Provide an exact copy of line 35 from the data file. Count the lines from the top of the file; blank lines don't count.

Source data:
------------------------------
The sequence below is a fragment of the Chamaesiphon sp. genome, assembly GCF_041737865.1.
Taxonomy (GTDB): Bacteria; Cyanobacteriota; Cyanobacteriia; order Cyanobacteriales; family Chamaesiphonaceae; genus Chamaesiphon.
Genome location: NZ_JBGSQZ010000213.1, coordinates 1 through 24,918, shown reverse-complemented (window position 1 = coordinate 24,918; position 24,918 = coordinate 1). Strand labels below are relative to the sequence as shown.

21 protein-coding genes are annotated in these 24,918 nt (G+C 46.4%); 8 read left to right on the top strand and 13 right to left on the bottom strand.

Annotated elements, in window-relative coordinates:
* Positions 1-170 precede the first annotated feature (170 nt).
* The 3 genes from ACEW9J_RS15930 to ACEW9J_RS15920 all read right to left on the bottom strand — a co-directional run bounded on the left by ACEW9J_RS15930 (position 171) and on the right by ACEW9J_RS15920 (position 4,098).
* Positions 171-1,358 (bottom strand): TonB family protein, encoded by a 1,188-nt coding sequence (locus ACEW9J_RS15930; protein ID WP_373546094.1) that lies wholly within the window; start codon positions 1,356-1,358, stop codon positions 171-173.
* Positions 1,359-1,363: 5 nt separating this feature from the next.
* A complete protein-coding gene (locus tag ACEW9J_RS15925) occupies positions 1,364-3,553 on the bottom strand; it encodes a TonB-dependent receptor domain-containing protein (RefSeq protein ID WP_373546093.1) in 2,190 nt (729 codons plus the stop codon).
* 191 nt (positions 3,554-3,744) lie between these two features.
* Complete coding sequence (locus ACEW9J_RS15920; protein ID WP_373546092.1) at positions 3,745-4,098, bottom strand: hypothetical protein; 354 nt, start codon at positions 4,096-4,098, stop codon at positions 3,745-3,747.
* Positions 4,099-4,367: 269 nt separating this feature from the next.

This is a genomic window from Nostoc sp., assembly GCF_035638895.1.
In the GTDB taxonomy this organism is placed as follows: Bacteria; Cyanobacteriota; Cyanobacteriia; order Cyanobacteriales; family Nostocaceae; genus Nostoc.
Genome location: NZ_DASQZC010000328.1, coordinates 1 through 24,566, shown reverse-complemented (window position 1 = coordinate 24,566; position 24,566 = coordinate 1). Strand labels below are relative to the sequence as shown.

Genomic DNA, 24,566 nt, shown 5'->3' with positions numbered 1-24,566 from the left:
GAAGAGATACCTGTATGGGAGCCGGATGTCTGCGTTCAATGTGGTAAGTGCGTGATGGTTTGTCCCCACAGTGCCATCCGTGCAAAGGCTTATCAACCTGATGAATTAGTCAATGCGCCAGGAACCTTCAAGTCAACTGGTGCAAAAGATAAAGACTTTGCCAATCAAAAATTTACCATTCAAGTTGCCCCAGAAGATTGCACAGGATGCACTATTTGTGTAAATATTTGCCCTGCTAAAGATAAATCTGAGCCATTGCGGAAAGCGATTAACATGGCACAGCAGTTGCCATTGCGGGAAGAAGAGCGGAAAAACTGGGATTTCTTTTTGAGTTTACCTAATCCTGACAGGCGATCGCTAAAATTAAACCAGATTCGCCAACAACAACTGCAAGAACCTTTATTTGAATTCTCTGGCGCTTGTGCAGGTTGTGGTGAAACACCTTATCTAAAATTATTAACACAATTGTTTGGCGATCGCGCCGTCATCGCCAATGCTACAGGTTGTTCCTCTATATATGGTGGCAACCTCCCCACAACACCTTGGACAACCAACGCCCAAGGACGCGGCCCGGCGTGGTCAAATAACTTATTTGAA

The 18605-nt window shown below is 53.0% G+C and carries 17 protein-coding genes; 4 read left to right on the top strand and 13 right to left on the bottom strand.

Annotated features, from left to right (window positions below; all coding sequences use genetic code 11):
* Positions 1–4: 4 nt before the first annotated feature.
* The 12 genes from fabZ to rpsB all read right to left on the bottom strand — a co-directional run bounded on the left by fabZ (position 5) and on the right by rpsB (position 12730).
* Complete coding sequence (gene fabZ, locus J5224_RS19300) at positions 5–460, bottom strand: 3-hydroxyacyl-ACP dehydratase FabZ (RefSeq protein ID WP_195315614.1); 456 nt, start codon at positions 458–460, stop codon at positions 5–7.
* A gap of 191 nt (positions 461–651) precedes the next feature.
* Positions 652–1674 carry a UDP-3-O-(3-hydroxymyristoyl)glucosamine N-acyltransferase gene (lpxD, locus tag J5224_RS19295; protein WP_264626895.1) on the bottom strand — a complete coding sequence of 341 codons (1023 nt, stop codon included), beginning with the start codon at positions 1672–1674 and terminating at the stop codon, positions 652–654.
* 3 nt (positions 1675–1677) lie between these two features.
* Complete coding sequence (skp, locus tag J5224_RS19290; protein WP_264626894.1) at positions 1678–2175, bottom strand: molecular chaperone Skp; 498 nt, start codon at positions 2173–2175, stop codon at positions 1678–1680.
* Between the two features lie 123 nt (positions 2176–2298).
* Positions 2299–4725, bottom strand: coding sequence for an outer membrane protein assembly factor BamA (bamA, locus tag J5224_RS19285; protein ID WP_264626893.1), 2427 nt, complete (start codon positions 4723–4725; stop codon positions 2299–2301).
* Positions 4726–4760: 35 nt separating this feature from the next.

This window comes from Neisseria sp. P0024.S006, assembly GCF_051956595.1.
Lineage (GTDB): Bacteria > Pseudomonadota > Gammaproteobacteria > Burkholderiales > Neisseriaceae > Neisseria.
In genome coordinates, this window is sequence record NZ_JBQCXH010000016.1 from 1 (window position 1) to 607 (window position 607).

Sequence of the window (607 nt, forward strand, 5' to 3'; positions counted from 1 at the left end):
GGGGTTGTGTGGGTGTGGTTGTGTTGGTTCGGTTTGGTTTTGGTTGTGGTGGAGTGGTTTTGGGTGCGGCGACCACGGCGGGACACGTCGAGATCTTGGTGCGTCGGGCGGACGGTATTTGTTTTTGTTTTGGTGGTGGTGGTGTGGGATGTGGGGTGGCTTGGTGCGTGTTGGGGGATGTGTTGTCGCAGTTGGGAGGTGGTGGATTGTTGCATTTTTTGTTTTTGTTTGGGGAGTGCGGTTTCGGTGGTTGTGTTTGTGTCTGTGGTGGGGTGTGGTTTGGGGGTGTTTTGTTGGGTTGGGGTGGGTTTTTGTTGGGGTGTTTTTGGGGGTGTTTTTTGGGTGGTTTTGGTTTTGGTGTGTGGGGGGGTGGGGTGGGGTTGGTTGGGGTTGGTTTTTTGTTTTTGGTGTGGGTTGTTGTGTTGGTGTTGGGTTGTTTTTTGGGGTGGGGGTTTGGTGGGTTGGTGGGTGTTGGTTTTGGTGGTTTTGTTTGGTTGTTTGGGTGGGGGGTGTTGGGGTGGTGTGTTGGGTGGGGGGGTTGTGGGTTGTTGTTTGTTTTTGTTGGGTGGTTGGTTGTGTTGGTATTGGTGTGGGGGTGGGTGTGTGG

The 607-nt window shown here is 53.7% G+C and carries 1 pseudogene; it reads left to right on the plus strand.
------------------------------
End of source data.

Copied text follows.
GGGGTTGTGTGGGTGTGGTTGTGTTGGTTCGGTTTGGTTTTGGTTGTGGTGGAGTGGTTTTGGGTGCGGCGACCACGGCGGGACACGTCGAGATCTTGGTGCGTCGGGCGGACGGTATTTGTTTTTGTTTTGGTGGTGGTGGTGTGGGATGTGGGGTGGCTTGGTGCGTGTTGGGGGATGTGTTGTCGCAGTTGGGAGGTGGTGGATTGTTGCATTTTTTGTTTTTGTTTGGGGAGTGCGGTTTCGGTGGTTGTGTTTGTGTCTGTGGTGGGGTGTGGTTTGGGGGTGTTTTGTTGGGTTGGGGTGGGTTTTTGTTGGGGTGTTTTTGGGGGTGTTTTTTGGGTGGTTTTGGTTTTGGTGTGTGGGGGGGTGGGGTGGGGTTGGTTGGGGTTGGTTTTTTGTTTTTGGTGTGGGTTGTTGTGTTGGTGTTGGGTTGTTTTTTGGGGTGGGGGTTTGGTGGGTTGGTGGGTGTTGGTTTTGGTGGTTTTGTTTGGTTGTTTGGGTGGGGGGTGTTGGGGTGGTGTGTTGGGTGGGGGGGTTGTGGGTTGTTGTTTGTTTTTGTTGGGTGGTTGGTTGTGTTGGTATTGGTGTGGGGGTGGGTGTGTGG